Workers who suffer successive work injuries also tend to have a tougher time securing benefits, particularly if the injuries occurred under the watch of different employers.
In these cases, benefits must be apportioned based on what percentage of worker’s ailments were caused by which injury. This can result in a complicated process that will involve extensive review of medical records, numerous independent exams and testimony from expert witnesses.
The case of Warren Props. v. Stewart is illustrative, having ping-ponged through various courts trying to sort out the appropriate course of action for successive injuries at separate employers. Most recently, the case was before the Iowa Supreme Court. That court held an employer who is liable to compensate a worker for a work-related injury does not have to pay for pre-existing disability that arose from employment with a different firm, or from causes unrelated to employment when the worker’s earning capacity wasn’t re-evaluated in the competitive job market prior to the successive injury and after.
According to court records, claimant worked two jobs in 2006. One of those was as an assistant property manager at a property management company. She was assigned to answer phones, show apartments to prospective renters and prepare rental agreements. She received a salary and rent allowance. Her other full-time job was as a customer service representative and assistant manager at a large chain store retailer.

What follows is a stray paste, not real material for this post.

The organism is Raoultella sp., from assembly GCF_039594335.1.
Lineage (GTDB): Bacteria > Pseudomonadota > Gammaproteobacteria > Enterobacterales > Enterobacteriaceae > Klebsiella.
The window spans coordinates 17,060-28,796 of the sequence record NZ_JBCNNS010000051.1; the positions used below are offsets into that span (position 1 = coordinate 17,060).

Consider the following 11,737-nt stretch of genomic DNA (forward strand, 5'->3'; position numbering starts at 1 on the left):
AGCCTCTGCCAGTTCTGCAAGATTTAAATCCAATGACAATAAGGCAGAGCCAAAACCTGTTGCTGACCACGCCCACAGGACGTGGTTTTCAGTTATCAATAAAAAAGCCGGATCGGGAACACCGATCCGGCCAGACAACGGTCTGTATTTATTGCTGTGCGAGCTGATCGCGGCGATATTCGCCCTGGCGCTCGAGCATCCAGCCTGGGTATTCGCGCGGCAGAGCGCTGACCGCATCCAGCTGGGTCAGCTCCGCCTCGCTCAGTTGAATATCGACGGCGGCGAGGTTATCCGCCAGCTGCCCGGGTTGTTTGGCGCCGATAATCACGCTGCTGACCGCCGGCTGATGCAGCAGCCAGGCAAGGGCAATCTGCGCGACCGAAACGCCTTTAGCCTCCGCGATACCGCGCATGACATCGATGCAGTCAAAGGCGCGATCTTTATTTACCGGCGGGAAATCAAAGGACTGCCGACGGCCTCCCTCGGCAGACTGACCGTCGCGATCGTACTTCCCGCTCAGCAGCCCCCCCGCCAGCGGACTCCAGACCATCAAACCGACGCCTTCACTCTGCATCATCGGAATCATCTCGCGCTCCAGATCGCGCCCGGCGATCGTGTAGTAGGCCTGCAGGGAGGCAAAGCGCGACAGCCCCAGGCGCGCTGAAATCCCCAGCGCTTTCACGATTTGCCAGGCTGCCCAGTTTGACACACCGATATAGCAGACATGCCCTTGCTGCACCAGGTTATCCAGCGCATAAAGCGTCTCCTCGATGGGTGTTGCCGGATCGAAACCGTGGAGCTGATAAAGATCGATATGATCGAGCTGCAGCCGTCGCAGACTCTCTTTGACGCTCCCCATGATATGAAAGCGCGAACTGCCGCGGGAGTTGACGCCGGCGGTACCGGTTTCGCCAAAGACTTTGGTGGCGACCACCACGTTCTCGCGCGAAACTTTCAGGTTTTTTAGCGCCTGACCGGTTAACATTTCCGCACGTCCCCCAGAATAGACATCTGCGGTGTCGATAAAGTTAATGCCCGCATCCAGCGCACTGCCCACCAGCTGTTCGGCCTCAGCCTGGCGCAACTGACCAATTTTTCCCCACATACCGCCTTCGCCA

In 2006, while working for the retailer, she hurt her lower back while moving shopping carts. A week later, she quit that job but did obtain medical treatment, which continued for several years. She kept her other job.
In 2008, her doctor determined she had reached maximum medical improvement with her back injury, sustaining a 10 percent permanent impairment of her whole body. A subsequent evaluation determined the same, except deemed her permanent impairment was 13 percent.
A contested case settlement with the retailer resulted in a lump sum payment of $60,000 plus another $11,000 in medical bills.
Three months before this agreement was reached, claimant, while working for property management firm, slipped on ice as she was leaving work. As a result, she experienced severe back pain that radiated down one leg, as well as pain in her shoulders and neck. She sought medical treatment.
Several months later, doctors agreed she had reached maximum medical improvement, but could not agree on whether she suffered any permanent physical impairment as a result of that fall. One indicated a 1 percent permanent impairment, while another indicated zero change. Others assigned a 10 to 13 percent rating, holding the injury had exacerbated her pre-existing disability, while still others indicated the fall had only temporarily aggravated her condition.
Deputy commissioner overseeing the case took the word of those who assigned disability, and determined she sustained a 13 percent injury as a whole, but did not assign a percentage specifically to the ice fall. Still, she was awarded benefits without an apportionment for the pre-existing condition. That decision was affirmed on appeal by the panel, but then affirmed in part, reversed in part by the district court, which found commissioner erred in failing to apportion liability for the successive injury. Case was remanded, but defendant appealed. State supreme court affirmed in part and reversed in part.
The company will not have to pay for a pre-existing disability from a different employer without a determination of apportionment of benefits.
For information on Atlanta work injury compensation, contact J. Franklin Burns, P.C., at 1-404-303-7770.
Warren Props. v. Stewart, May 29, 2015, Iowa Supreme Court
More Blog Entries:
Devine v. Great Divide Insurance Company – Violence at Work, June 6, 2015, Atlanta Workers’ Compensation Attorney Blog